Shallow streams are a bigger problem than deep rivers barely visible at the bottom of an extra-narrow valley since less care was given to the bridges spanning them. Usually there would be a few wood planks with no rails; close to the water level, they are often wet and slippery. Before crossing them, attach the backpack strongly so that balance can be kept.

In one scary spot the bridge was just a wet trunk. The walking stick became crucial while crossing it; I stuck it at the stream’s center and used it like for a slow motion pole vault but without the jump. That leads to the issue of walking sticks. In Kathmandu it is possible to find the latest models built using the most sophisticated alloys, yet that’s not a good approach. First, there is always the danger of losing the expensive gadget; there is no chance of replacing it once in the mountains. Then, it is possible to purchase traditional walking sticks from the local once in the trekking area and to contribute even more to the local economy.

Due to these types of events it is important to have good trekking shoes. Two types can be found in Thamel, imported European brands and Chinese shoes. The first are substantially more expensive than at Europe or the US. I tried the best item of the second category and found it good only for one trek. Another relevant point is that the over-advertized water-resistant inner coating is good only for short periods of time and – of course – doesn’t protect from water entering into the shoe from above.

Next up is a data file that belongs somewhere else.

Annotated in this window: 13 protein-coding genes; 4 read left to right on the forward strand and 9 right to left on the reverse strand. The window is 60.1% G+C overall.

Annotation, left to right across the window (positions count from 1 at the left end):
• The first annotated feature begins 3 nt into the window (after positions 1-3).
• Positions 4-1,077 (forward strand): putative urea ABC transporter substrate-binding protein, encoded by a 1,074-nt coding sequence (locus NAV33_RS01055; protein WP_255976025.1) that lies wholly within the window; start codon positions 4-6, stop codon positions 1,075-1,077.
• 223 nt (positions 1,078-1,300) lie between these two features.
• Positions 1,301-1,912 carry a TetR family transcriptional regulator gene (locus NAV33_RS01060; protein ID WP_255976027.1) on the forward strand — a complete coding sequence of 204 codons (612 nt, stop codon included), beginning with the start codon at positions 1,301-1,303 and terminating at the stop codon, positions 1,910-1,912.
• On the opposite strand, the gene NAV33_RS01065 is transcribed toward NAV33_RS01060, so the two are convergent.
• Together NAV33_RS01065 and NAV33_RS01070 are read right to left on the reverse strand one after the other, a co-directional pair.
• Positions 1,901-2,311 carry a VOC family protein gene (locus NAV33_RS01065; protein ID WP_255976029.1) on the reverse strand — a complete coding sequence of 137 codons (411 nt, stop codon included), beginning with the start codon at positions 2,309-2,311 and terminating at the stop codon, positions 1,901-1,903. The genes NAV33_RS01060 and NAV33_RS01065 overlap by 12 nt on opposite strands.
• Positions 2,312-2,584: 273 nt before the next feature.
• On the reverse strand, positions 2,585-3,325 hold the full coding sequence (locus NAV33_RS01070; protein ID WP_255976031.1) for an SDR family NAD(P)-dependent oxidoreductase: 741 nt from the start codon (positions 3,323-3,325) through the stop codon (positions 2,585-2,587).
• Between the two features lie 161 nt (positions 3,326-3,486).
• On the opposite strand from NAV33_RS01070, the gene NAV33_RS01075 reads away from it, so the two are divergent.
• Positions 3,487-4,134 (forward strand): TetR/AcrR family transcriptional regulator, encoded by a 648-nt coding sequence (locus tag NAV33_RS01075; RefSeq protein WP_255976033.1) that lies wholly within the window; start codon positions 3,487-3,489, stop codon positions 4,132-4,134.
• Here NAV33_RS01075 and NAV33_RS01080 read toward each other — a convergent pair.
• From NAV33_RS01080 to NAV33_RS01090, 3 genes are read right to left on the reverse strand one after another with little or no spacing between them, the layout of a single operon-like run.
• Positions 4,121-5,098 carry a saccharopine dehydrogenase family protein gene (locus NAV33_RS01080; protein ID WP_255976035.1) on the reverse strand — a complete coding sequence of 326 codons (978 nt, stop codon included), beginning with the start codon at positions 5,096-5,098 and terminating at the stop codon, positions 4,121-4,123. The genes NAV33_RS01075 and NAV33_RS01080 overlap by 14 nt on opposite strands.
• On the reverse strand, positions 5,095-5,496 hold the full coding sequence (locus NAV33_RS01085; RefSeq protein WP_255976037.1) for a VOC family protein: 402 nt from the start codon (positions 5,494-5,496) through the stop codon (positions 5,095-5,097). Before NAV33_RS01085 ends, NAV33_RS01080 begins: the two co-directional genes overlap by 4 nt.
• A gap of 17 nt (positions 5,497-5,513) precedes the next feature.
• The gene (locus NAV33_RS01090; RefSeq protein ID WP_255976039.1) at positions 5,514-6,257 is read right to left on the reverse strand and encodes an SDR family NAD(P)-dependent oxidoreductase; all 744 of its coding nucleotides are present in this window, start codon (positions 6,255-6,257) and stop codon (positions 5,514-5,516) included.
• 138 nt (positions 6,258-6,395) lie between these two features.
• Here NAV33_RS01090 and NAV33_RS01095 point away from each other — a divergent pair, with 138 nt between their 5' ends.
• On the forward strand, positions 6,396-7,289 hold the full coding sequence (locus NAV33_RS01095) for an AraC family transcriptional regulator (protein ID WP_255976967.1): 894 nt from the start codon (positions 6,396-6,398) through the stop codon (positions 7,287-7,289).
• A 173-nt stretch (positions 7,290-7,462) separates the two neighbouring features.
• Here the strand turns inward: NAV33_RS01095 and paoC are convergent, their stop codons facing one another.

Some dangers are of a completely unexpected nature. Meeting a yak on the path can be worrying. They do not make room for other creatures and just keep moving ahead; they can throw the trekkker off the path. Once yaks are heard – usually that happens before they are seen since they are equipped with bells exactly for this purpose – the trekker knows to climb above the path (moving downwards can be dangerous) and wait until the hairy caravan passes. Meeting a caravan on the bridge can lead to an unpleasant chase. Thus – especially before crossing a long bridge – make sure the "talang-talang" is not in the air.

Tuxedo Trek

Member Rating 0 out of 5 by SeenThat on April 18, 2012

Choosing clothes for a long trek is a complicated affair. One must take suitable clothes for the season and the terrain, and enough of them to be comfortable. Yet, if bringing too much clothes, one would need a porter or two, diminishing the joy of walking in complete freedom. Thus, any comment on the issue must start by defining the path parameters. This entry is good for walks along the Everest long trek path (Jiri to Kalla Pattar) during the autumn. I arrived to the area when it was hot and humid and left it during the first snow storm feeling comfortable with my dressing choices.

Seeing the shiny merchandise displayed in Thamel, Kathmandu, it is easy to be tempted into buying special breathing fabrics that will transform one into a fashionable astronaut, while promising complete insulation from what one came to see. These space-era outfits are not necessary. The best approach is to plan for protective clothes that are not restrictive. One must take into account that replacements along the way would probably be necessary; in such a case, sturdy, simple clothes would be easier to find. Thus, why don’t start with them from the beginning?